Day five of the study trip started early. At exactly 6 am our rather quiet bus left Santiago and headed towards El Teniente, the biggest underground copper mine of the world. Two hours later we arrived at our destination surrounded by breathtaking landscapes, with endless mountains as far as our eyes could see. As soon as our group arrived at the mining company’s headquarter, we got a short safety briefing and some drinks and snacks to provide us with energy for our long day ahead.
We were lucky enough to be guided by two very experienced, well informed and friendly tour guides throughout the whole afternoon. We got to see the old and abandoned village of Sewell, where miners used to live with their families. The UNESCO world heritage site includes a leisure center, a church and South America’s first bowling alley. The tour then continued to a museum full of copper relicts from all over the world. After a quick and delicious lunch offered by the hosts, our group got the opportunity to see what a mine looks like from the inside. The last stop was at the main control center of the mine company. This was extremely impressive, as former mine workers were used to extreme darkness and long shifts (approx. 12 hours). Now they do their job in an office surrounded by air conditioning and sun light. The modern miner’s control everything from a base located 30km from the mines. The goal is to have as few people as possible in the hazardous mines. In front of the employees, huge screens are set up with a joystick where they very accurately control every movement of the machine inside the mine. Summed up, the visit at El Teniente was a very impressive and once-in-a-lifetime visit!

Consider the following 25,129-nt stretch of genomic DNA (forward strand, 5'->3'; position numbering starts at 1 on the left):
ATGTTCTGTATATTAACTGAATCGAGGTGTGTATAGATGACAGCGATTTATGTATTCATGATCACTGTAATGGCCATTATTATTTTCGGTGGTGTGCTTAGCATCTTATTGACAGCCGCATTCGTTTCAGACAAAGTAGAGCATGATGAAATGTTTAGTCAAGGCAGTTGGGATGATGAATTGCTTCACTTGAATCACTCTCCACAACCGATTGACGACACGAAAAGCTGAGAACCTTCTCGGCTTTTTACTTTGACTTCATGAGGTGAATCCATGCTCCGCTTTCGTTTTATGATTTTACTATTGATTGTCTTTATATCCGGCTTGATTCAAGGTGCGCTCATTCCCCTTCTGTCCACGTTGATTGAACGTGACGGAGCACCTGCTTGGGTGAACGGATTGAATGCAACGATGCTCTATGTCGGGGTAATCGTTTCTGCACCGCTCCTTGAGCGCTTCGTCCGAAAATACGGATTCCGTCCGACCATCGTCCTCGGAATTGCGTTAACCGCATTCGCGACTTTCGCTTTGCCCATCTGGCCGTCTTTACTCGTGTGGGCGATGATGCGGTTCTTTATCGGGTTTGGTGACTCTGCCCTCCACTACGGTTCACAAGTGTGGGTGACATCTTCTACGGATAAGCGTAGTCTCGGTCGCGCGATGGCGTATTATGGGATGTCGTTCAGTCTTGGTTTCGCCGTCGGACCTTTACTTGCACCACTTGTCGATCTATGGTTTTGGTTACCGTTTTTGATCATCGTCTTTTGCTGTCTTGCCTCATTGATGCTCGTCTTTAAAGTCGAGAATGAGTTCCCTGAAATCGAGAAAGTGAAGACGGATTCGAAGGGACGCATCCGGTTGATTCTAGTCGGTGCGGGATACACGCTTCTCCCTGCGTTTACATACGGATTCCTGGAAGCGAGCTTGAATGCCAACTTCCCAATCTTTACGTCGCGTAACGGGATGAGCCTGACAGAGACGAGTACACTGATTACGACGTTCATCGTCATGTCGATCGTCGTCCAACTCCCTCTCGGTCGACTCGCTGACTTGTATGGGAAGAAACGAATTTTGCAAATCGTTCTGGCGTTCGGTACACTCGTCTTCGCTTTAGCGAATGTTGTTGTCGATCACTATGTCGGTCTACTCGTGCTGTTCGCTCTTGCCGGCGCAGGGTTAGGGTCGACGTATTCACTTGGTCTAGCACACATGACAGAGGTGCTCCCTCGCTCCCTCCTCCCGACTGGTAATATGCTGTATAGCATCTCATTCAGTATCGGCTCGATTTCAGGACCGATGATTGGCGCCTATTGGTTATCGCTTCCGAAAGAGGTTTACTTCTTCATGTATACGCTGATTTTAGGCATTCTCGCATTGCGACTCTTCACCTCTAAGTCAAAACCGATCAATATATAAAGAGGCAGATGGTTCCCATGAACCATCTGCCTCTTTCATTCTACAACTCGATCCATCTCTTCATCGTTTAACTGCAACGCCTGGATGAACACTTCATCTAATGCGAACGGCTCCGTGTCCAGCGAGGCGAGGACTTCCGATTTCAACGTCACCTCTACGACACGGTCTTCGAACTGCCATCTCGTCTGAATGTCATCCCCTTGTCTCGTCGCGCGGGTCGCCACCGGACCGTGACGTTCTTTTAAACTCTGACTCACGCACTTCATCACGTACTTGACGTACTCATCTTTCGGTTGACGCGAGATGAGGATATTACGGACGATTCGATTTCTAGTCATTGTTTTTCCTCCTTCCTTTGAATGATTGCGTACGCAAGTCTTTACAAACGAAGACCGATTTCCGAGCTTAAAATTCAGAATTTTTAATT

Even though we left El Teniente quite exhausted, we still had one last stop at the Swiss company Geobrugg AG. They are specialized in high-strength steel wire nets and matching services monitors and protects against natural hazards such as avalanches, rockfall or coastal erosion. Besides that, the company ensures safety in mountain and tunnel construction. The main reason for Geobrugg‘s activities in Chile is it‘s main customor: the mine in El Teniente.
The employees were very kind and for a change it was nice having the tour partly in Swiss German and English. At the end we also got to watch how they test their steel wire nets while letting a huge metal ball fall on top of it.
Our group was very thankful to cool off with a small apéro at the end.
With that, a long, exhausting but beyond interesting day of learning about Chile‘s main economic sector – mining – ended with our return to the hotel in Santiago.